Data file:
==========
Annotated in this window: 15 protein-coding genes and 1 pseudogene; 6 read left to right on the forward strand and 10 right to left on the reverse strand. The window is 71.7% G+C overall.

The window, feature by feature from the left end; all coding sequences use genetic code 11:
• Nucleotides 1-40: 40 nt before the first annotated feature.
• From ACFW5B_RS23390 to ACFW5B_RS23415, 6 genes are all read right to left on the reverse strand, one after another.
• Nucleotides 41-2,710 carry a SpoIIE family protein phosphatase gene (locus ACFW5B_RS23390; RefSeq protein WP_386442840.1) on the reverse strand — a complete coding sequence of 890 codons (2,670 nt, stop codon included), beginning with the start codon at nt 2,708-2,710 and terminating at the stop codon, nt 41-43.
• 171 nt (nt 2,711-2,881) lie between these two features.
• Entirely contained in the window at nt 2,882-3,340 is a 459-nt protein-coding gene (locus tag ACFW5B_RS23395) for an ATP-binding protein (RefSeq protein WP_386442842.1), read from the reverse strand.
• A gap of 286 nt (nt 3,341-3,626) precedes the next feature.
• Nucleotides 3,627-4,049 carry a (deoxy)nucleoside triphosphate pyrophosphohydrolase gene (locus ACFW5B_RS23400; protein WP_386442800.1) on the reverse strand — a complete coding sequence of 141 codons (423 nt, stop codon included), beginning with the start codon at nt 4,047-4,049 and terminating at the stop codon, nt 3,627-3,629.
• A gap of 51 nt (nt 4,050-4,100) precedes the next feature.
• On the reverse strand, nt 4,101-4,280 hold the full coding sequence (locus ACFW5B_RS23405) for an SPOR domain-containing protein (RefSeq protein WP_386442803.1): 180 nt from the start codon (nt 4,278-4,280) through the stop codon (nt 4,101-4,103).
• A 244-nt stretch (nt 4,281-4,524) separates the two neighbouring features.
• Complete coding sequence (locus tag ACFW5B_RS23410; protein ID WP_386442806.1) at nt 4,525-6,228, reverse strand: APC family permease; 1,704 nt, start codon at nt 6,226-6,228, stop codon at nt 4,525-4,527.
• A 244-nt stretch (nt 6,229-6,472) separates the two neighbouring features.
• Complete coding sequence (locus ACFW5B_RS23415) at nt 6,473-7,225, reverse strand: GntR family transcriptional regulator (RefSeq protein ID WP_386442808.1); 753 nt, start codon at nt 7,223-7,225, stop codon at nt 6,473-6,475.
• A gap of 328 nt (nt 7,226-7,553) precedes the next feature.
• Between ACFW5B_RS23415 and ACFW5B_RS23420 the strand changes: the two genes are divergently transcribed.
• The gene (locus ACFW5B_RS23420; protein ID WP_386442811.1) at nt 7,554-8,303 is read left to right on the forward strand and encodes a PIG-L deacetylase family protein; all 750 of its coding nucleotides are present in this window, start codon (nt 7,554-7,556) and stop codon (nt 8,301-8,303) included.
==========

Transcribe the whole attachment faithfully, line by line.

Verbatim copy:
Annotated in this window: 15 protein-coding genes and 1 pseudogene; 6 read left to right on the forward strand and 10 right to left on the reverse strand. The window is 71.7% G+C overall.

The window, feature by feature from the left end; all coding sequences use genetic code 11:
• Nucleotides 1-40: 40 nt before the first annotated feature.
• From ACFW5B_RS23390 to ACFW5B_RS23415, 6 genes are all read right to left on the reverse strand, one after another.
• Nucleotides 41-2,710 carry a SpoIIE family protein phosphatase gene (locus ACFW5B_RS23390; RefSeq protein WP_386442840.1) on the reverse strand — a complete coding sequence of 890 codons (2,670 nt, stop codon included), beginning with the start codon at nt 2,708-2,710 and terminating at the stop codon, nt 41-43.
• 171 nt (nt 2,711-2,881) lie between these two features.
• Entirely contained in the window at nt 2,882-3,340 is a 459-nt protein-coding gene (locus tag ACFW5B_RS23395) for an ATP-binding protein (RefSeq protein WP_386442842.1), read from the reverse strand.
• A gap of 286 nt (nt 3,341-3,626) precedes the next feature.
• Nucleotides 3,627-4,049 carry a (deoxy)nucleoside triphosphate pyrophosphohydrolase gene (locus ACFW5B_RS23400; protein WP_386442800.1) on the reverse strand — a complete coding sequence of 141 codons (423 nt, stop codon included), beginning with the start codon at nt 4,047-4,049 and terminating at the stop codon, nt 3,627-3,629.
• A gap of 51 nt (nt 4,050-4,100) precedes the next feature.
• On the reverse strand, nt 4,101-4,280 hold the full coding sequence (locus ACFW5B_RS23405) for an SPOR domain-containing protein (RefSeq protein WP_386442803.1): 180 nt from the start codon (nt 4,278-4,280) through the stop codon (nt 4,101-4,103).
• A 244-nt stretch (nt 4,281-4,524) separates the two neighbouring features.
• Complete coding sequence (locus tag ACFW5B_RS23410; protein ID WP_386442806.1) at nt 4,525-6,228, reverse strand: APC family permease; 1,704 nt, start codon at nt 6,226-6,228, stop codon at nt 4,525-4,527.
• A 244-nt stretch (nt 6,229-6,472) separates the two neighbouring features.
• Complete coding sequence (locus ACFW5B_RS23415) at nt 6,473-7,225, reverse strand: GntR family transcriptional regulator (RefSeq protein ID WP_386442808.1); 753 nt, start codon at nt 7,223-7,225, stop codon at nt 6,473-6,475.
• A gap of 328 nt (nt 7,226-7,553) precedes the next feature.
• Between ACFW5B_RS23415 and ACFW5B_RS23420 the strand changes: the two genes are divergently transcribed.
• The gene (locus ACFW5B_RS23420; protein ID WP_386442811.1) at nt 7,554-8,303 is read left to right on the forward strand and encodes a PIG-L deacetylase family protein; all 750 of its coding nucleotides are present in this window, start codon (nt 7,554-7,556) and stop codon (nt 8,301-8,303) included.